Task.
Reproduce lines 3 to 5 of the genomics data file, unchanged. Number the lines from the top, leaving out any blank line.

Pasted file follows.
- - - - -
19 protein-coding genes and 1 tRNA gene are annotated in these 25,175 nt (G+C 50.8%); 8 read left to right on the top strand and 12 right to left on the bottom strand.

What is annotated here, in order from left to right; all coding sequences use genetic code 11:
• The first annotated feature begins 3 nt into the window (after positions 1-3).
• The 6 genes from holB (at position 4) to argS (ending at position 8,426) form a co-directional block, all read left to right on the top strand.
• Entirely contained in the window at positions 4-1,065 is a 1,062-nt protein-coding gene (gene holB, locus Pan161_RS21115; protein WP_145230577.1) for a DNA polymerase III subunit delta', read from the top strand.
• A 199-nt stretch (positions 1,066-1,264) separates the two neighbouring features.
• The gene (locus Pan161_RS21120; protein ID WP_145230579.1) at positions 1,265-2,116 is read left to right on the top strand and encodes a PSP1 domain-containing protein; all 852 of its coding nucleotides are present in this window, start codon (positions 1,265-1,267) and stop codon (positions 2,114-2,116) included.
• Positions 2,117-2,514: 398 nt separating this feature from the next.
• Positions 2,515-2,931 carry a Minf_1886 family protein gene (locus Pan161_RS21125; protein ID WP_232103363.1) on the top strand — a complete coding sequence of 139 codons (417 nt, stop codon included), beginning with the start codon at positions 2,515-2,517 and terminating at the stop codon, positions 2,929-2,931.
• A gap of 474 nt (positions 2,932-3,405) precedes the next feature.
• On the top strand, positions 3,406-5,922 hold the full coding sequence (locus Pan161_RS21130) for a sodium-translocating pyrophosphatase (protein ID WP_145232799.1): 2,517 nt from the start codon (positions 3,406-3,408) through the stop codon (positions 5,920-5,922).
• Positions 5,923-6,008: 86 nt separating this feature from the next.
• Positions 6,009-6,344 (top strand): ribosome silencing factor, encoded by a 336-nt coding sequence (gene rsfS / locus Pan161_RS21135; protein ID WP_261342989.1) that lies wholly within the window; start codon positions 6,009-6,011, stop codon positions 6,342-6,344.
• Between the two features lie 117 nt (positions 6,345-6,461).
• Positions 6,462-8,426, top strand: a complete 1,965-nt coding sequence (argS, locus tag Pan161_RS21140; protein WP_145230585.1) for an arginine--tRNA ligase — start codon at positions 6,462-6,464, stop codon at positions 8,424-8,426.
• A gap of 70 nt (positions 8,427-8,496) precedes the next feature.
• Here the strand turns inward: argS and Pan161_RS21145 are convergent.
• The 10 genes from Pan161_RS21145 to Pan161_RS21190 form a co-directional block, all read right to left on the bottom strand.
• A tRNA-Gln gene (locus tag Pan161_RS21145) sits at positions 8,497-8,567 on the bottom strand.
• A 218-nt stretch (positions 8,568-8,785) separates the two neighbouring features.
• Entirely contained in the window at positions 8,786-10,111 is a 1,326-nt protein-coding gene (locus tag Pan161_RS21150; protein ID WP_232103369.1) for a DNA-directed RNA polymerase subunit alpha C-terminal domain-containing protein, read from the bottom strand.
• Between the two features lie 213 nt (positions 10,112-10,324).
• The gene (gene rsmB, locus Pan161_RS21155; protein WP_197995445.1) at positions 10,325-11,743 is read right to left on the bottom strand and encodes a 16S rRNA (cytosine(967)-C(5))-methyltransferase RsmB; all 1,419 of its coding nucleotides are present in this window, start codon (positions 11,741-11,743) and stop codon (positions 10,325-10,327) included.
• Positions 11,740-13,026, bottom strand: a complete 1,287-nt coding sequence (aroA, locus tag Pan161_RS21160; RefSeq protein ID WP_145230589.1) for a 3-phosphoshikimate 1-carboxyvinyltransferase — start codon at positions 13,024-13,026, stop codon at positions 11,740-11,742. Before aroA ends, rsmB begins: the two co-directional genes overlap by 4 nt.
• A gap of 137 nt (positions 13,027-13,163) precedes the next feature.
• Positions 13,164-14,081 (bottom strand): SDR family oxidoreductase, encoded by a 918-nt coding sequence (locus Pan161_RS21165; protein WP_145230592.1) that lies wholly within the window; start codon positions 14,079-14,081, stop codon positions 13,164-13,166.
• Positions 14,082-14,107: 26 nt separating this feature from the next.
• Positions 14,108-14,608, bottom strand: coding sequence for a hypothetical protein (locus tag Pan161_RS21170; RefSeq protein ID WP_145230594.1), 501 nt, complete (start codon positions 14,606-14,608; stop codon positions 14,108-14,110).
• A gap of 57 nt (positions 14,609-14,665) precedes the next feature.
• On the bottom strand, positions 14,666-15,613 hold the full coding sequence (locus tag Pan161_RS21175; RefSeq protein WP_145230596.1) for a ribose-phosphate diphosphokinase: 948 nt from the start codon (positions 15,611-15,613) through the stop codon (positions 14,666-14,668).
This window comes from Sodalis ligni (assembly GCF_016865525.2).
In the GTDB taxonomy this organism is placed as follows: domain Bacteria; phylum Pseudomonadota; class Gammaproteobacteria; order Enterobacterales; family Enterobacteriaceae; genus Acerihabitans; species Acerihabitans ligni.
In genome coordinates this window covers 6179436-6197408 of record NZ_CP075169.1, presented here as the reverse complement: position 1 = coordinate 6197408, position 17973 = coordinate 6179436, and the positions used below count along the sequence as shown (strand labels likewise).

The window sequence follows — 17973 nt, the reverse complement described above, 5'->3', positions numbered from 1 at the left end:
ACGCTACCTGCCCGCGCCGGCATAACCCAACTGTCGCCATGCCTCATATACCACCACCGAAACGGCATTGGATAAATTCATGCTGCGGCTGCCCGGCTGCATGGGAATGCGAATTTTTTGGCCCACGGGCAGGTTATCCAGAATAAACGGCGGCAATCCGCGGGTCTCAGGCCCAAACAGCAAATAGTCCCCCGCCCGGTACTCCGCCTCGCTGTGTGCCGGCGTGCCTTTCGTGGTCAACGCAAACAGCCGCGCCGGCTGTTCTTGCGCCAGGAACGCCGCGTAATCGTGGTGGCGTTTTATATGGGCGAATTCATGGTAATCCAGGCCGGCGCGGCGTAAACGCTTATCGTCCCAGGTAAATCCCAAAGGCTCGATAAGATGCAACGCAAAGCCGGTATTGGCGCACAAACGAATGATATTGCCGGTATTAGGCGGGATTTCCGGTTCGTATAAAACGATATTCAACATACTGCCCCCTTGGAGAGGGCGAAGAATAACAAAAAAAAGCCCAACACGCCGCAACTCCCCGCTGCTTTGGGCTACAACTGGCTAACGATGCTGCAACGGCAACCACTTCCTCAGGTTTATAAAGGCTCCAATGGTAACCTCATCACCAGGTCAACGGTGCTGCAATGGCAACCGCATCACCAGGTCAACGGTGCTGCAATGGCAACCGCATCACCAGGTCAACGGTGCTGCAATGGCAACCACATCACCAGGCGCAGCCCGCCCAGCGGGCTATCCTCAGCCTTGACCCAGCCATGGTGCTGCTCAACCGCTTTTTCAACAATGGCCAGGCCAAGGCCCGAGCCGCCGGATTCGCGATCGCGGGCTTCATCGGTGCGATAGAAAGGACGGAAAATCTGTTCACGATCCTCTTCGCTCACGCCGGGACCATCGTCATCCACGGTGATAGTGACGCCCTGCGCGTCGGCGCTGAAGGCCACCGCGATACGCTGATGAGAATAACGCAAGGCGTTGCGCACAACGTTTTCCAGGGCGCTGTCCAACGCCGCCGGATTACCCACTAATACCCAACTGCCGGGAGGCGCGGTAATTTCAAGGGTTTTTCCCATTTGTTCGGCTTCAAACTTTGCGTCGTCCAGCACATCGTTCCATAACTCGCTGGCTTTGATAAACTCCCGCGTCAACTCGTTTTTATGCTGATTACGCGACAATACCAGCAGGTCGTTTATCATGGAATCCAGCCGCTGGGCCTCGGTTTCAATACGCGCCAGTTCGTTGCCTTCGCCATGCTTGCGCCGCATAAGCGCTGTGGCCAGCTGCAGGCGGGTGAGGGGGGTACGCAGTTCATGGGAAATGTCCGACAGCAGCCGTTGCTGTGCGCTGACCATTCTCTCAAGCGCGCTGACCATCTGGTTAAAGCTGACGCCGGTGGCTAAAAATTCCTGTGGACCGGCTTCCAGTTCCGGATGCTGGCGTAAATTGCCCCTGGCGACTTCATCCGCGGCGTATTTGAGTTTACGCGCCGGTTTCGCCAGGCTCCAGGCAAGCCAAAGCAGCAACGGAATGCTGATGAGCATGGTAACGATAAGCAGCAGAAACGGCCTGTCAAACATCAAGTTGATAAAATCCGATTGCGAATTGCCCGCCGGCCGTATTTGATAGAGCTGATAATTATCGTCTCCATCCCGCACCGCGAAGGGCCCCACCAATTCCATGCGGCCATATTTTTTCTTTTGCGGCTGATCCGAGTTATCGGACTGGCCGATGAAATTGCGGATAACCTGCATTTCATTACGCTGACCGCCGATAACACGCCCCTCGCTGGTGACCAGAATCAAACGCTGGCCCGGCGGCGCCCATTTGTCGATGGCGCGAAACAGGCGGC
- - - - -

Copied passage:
• The first annotated feature begins 3 nt into the window (after positions 1-3).
• The 6 genes from holB (at position 4) to argS (ending at position 8,426) form a co-directional block, all read left to right on the top strand.
• Entirely contained in the window at positions 4-1,065 is a 1,062-nt protein-coding gene (gene holB, locus Pan161_RS21115; protein WP_145230577.1) for a DNA polymerase III subunit delta', read from the top strand.